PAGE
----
Introduction The modified early warning score (mEWS) has been used to identify decompensating patients in critical care settings, potentially leading to better outcomes and safer, more cost-effective patient care. We examined whether the admission or maximum mEWS of neurosurgical patients was associated with outcomes and total patient costs across neurosurgical procedures. Methods This retrospective cohort study included all patients hospitalized at a quaternary care hospital for neurosurgery procedures during 2019. mEWS were automatically generated during a patient's hospitalization from data available in the electronic medical record. Primary and secondary outcome measures were the first mEWS at admission, maximum mEWS during hospitalization, length of stay (LOS), discharge disposition, mortality, cost of hospitalization, and patient biomarkers (i.e., white blood cell count, erythrocyte sedimentation rate, C-reactive protein, and procalcitonin). Results In 1,408 patients evaluated, a mean first mEWS of 0.5 ± 0.9 (median: 0) and maximum mEWS of 2.6 ± 1.4 (median: 2) were observed. The maximum mEWS was achieved on average one day (median = 0 days) after admission and correlated with other biomarkers (p < 0.0001). Scores correlated with continuous outcomes (i.e., LOS and cost) distinctly based on disease types. Multivariate analysis showed that the maximum mEWS was associated with longer stay (OR = 1.8; 95% CI = 1.6-1.96, p = 0.0001), worse disposition (OR = 0.82, 95% CI = 0.71-0.95, p = 0.0001), higher mortality (OR = 1.7; 95% CI = 1.3-2.1, p = 0.0001), and greater cost (OR = 1.2, 95% CI = 1.1-1.3, p = 0.001). Machine learning algorithms suggested that logistic regression, naïve Bayes, and neural networks were most predictive of outcomes. Conclusion mEWS was associated with outcomes in neurosurgical patients and may be clinically useful. The composite score could be integrated with other clinical factors and was associated with LOS, discharge disposition, mortality, and patient cost. mEWS also could be used early during a patient's admission to stratify risk. Increase in mEWS scores correlated with the outcome to a different degree in distinct patient/disease types. These results show the potential of the mEWS to predict outcomes in neurosurgical patients and suggest that it could be incorporated into clinical decision-making and/or monitoring of neurosurgical patients during admission. However, further studies and refinement of mEWS are needed to better integrate it into patient care.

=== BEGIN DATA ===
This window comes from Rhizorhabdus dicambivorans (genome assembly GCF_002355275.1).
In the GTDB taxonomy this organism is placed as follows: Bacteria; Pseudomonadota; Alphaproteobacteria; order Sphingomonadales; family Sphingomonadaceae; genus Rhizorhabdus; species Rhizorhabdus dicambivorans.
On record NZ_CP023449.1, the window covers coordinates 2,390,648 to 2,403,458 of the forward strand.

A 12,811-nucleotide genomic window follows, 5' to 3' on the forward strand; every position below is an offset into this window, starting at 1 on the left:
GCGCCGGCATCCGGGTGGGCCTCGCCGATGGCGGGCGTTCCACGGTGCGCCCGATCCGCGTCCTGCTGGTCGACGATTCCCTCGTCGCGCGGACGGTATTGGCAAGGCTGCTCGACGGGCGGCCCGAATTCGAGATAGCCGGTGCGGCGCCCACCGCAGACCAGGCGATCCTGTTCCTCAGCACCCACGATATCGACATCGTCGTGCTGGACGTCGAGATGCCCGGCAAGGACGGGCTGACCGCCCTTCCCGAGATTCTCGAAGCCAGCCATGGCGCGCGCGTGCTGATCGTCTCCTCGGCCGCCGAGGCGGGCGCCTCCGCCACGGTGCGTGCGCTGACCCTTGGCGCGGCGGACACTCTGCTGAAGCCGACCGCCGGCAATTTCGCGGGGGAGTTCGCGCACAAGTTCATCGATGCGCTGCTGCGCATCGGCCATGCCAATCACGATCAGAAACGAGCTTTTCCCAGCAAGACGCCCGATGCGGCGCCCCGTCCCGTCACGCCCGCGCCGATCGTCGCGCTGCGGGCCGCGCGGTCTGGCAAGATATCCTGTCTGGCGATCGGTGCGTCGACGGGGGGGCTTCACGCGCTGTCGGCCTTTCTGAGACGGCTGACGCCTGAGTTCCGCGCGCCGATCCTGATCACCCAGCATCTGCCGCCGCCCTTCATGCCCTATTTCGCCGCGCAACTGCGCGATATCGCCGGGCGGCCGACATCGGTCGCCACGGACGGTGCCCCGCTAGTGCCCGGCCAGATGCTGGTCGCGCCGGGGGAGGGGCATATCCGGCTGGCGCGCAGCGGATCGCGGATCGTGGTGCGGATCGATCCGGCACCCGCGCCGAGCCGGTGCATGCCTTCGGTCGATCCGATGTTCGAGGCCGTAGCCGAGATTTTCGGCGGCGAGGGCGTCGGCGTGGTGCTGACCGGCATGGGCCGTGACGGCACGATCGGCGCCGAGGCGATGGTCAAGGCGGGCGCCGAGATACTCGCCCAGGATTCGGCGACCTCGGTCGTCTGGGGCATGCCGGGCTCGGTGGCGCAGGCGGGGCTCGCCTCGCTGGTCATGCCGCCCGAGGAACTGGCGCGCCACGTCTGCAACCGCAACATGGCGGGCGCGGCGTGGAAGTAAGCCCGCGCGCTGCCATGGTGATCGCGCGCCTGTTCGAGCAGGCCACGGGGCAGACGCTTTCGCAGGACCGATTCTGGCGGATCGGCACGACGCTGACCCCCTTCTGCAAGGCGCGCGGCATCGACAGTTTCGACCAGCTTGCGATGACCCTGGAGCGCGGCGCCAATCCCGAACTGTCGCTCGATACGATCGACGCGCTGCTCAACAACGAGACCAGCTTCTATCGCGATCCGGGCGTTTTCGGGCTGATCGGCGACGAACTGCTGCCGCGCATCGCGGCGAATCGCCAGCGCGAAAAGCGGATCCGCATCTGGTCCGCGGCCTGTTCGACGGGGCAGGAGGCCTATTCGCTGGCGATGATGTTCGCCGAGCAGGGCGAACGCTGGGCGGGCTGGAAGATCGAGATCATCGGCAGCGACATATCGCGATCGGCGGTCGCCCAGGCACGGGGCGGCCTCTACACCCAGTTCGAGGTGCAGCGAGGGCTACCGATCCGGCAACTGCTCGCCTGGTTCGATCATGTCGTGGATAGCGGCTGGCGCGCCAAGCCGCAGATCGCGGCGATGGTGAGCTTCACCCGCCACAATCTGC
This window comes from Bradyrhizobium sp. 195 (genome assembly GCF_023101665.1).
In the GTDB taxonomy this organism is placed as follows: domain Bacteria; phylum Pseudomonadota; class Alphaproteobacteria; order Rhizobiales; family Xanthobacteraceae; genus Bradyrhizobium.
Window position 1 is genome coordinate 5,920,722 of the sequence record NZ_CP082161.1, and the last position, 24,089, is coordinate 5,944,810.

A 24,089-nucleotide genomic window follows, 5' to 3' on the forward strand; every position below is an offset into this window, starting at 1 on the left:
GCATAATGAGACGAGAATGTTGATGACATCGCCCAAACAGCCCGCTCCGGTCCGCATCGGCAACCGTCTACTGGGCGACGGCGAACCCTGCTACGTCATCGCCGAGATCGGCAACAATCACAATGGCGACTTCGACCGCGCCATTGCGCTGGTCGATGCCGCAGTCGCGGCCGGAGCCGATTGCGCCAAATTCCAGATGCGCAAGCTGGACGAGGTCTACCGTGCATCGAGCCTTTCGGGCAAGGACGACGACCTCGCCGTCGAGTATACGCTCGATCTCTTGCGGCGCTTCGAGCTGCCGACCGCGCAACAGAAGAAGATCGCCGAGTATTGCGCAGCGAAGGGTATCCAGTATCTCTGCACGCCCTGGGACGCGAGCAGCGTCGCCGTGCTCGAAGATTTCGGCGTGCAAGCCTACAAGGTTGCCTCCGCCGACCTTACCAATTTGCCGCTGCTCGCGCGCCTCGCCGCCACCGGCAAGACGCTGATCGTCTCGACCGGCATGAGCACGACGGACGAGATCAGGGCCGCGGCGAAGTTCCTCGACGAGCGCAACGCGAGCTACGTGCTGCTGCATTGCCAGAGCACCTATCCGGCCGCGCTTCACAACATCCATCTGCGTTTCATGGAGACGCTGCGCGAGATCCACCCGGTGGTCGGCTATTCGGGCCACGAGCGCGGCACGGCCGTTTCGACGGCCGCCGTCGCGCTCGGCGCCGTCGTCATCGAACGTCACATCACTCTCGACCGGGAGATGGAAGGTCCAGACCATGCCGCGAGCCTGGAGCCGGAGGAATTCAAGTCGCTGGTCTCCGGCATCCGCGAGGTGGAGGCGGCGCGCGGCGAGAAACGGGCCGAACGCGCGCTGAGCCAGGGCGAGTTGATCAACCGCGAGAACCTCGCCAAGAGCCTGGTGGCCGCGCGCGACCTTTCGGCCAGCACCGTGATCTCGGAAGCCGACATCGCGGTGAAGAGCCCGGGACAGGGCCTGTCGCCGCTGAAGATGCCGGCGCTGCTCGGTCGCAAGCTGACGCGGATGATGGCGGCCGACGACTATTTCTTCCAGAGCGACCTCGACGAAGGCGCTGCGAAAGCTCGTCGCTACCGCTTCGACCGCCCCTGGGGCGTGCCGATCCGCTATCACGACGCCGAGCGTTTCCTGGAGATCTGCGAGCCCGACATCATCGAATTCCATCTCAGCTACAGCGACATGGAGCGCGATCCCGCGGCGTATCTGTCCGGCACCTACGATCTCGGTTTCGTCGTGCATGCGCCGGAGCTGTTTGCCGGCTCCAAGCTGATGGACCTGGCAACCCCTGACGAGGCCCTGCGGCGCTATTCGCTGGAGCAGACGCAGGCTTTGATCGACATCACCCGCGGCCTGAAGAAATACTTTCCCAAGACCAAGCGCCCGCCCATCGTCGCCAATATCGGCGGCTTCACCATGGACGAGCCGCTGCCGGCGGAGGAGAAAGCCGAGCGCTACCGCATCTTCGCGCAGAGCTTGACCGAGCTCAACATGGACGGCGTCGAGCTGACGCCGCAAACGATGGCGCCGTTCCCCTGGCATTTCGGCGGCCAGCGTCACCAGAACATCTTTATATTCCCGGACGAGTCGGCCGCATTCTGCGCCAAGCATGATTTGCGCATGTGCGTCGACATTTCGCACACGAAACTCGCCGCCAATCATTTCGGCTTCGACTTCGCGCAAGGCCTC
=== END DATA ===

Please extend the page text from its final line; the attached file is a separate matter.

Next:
Karsy Michael, Hunsaker Joshua C, Hamrick Forrest, Sanford Matthew N, Breviu Amanda, Couldwell William T, Horton Devin
decompensation, mews, modified early warning score, neurosurgery, outcome prediction, outcomes